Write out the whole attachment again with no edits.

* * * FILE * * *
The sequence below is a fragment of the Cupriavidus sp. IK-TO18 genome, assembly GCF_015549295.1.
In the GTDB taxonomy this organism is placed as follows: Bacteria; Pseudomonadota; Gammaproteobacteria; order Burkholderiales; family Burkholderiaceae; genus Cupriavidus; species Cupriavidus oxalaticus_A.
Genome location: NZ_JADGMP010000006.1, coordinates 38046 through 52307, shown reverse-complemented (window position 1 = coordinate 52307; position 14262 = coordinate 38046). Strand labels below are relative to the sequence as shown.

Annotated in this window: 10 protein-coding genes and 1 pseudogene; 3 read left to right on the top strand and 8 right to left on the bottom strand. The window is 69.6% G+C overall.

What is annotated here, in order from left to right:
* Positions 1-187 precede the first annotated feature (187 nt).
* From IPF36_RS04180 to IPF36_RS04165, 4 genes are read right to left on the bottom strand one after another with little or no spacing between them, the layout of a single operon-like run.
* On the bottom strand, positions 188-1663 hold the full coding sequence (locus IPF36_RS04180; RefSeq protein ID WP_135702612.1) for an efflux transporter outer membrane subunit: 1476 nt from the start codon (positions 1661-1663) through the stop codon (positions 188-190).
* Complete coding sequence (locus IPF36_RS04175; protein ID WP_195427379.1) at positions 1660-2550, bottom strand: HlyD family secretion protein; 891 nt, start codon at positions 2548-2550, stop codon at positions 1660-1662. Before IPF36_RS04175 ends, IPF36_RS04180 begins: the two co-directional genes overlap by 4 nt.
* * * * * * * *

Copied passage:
The sequence below is a fragment of the Cupriavidus sp. IK-TO18 genome, assembly GCF_015549295.1.
In the GTDB taxonomy this organism is placed as follows: Bacteria; Pseudomonadota; Gammaproteobacteria; order Burkholderiales; family Burkholderiaceae; genus Cupriavidus; species Cupriavidus oxalaticus_A.
Genome location: NZ_JADGMP010000006.1, coordinates 38046 through 52307, shown reverse-complemented (window position 1 = coordinate 52307; position 14262 = coordinate 38046). Strand labels below are relative to the sequence as shown.

Annotated in this window: 10 protein-coding genes and 1 pseudogene; 3 read left to right on the top strand and 8 right to left on the bottom strand. The window is 69.6% G+C overall.

What is annotated here, in order from left to right:
* Positions 1-187 precede the first annotated feature (187 nt).
* From IPF36_RS04180 to IPF36_RS04165, 4 genes are read right to left on the bottom strand one after another with little or no spacing between them, the layout of a single operon-like run.
* On the bottom strand, positions 188-1663 hold the full coding sequence (locus IPF36_RS04180; RefSeq protein ID WP_135702612.1) for an efflux transporter outer membrane subunit: 1476 nt from the start codon (positions 1661-1663) through the stop codon (positions 188-190).
* Complete coding sequence (locus IPF36_RS04175; protein ID WP_195427379.1) at positions 1660-2550, bottom strand: HlyD family secretion protein; 891 nt, start codon at positions 2548-2550, stop codon at positions 1660-1662. Before IPF36_RS04175 ends, IPF36_RS04180 begins: the two co-directional genes overlap by 4 nt.